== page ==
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Metadata design pattern for the web

The Web is shifting. Web pages are no longer silos of information. Twitter, Facebook, and blogs are adding conversations to the web, and those conversations are context for web content that can potentially provide an amazing amount of value to users.

The major shift began when people could begin commenting on diaries with Open Diary in 1998 and growing quickly in popularity when Google bought Blogger in 2003. Today, conversations are happening everywhere, and more people are joining in every day.

New problem: Conversations are silos

But now conversations are falling into silos. Commenting on a blog about an linked-to-article isn't the same as commenting directly on that article. If I'm looking at web content, I should be able to see what people everywhere are saying about that article. Instead, I have to become my own search engine robot—crawling the web to see what others are saying.

But why do I care what others are saying? Because it's social proof. Because it provides context. Information in context is infinitely more valuable.

Twitter redesign is tearing down the silos

Twitter's redesign is beginning to unlock this potential. Before the redesign, tweets were silos. I only knew that this person made such and such comment, and possibly that they tweeted such and such. But what exactly were they responding to? Who? Why?

After the redesign I instantly see what others are saying, who said it first, and even a peak at what's being discussed when I click on a tweet. Suddenly, a wealth of information is at my fingertips with each new tweet coming in.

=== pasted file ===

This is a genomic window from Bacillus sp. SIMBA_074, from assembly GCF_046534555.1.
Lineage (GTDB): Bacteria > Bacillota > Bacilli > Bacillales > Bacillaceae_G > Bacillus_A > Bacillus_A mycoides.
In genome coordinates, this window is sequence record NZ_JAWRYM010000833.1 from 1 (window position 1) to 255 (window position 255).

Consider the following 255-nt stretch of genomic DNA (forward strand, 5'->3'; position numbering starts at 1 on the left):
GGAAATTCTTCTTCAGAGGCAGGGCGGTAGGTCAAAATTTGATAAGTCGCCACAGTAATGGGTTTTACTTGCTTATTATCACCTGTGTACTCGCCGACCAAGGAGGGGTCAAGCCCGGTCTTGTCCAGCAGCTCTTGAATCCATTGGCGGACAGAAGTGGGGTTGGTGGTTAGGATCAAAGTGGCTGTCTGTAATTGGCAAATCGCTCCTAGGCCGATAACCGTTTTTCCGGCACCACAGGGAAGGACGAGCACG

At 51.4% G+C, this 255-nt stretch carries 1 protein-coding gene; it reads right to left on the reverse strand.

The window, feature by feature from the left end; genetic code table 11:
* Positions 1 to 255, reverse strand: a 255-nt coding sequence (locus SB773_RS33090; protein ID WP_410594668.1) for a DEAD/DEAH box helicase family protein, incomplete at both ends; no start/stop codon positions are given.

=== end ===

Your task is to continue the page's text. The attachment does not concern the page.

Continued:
Others want to demolish the walls, too

Recently (@iA) posted their own redesign of Facebook, which shares many similarities with Twitter's redesign. Click on something posted on your wall, and a panel opens revealing context for the post.

Building a design pattern for metadata

In Twitter and iA's Facebook designs you'll see that on the left is the main content, and on the right is metadata, unlocked by clicking on the main content. I believe this should become more commonplace for content on the web.


Search engines

Imagine clicking on a result in Google and viewing discussions about a link, other pages that link to the page, and other popular pages on the site.

Content feeds

Twitter is already doing it. iA's Facebook redesign shows it. What about Google Reader or other aggregators? Aggregating content is not as powerful as aggregating content with context.


I'm thinking about this for my own blog: Imagine clicking on a link and getting context about it without leaving the article? Or when I visit a page it automatically pulls in conversations and metadata from the web to supplement my own content.

Web browser plugins

Same as above, but the UI is built into the navigator. Some of Safari's extensions are already doing this, including Twitter for Safari and Reddit Comments.